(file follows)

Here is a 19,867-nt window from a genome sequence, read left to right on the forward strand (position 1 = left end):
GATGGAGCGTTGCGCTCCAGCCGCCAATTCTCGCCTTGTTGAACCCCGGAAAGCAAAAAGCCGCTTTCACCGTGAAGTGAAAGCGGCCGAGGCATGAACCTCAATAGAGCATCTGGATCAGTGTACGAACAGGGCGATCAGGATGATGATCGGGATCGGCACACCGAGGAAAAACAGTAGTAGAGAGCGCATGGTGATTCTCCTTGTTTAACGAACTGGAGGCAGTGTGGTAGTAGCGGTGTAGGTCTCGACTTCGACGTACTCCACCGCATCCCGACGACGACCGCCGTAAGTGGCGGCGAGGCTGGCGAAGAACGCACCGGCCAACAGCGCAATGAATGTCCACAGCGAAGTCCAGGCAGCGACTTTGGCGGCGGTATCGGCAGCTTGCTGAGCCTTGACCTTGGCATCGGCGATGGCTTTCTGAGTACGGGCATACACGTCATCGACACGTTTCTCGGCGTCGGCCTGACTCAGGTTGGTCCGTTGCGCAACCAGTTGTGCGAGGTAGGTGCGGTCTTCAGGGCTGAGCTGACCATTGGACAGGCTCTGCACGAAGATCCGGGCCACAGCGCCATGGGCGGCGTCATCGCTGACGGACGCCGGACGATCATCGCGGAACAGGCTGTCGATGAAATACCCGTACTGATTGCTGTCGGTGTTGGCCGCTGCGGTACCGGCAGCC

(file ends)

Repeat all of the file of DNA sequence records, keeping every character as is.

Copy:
Here is a 19,867-nt window from a genome sequence, read left to right on the forward strand (position 1 = left end):
GATGGAGCGTTGCGCTCCAGCCGCCAATTCTCGCCTTGTTGAACCCCGGAAAGCAAAAAGCCGCTTTCACCGTGAAGTGAAAGCGGCCGAGGCATGAACCTCAATAGAGCATCTGGATCAGTGTACGAACAGGGCGATCAGGATGATGATCGGGATCGGCACACCGAGGAAAAACAGTAGTAGAGAGCGCATGGTGATTCTCCTTGTTTAACGAACTGGAGGCAGTGTGGTAGTAGCGGTGTAGGTCTCGACTTCGACGTACTCCACCGCATCCCGACGACGACCGCCGTAAGTGGCGGCGAGGCTGGCGAAGAACGCACCGGCCAACAGCGCAATGAATGTCCACAGCGAAGTCCAGGCAGCGACTTTGGCGGCGGTATCGGCAGCTTGCTGAGCCTTGACCTTGGCATCGGCGATGGCTTTCTGAGTACGGGCATACACGTCATCGACACGTTTCTCGGCGTCGGCCTGACTCAGGTTGGTCCGTTGCGCAACCAGTTGTGCGAGGTAGGTGCGGTCTTCAGGGCTGAGCTGACCATTGGACAGGCTCTGCACGAAGATCCGGGCCACAGCGCCATGGGCGGCGTCATCGCTGACGGACGCCGGACGATCATCGCGGAACAGGCTGTCGATGAAATACCCGTACTGATTGCTGTCGGTGTTGGCCGCTGCGGTACCGGCAGCC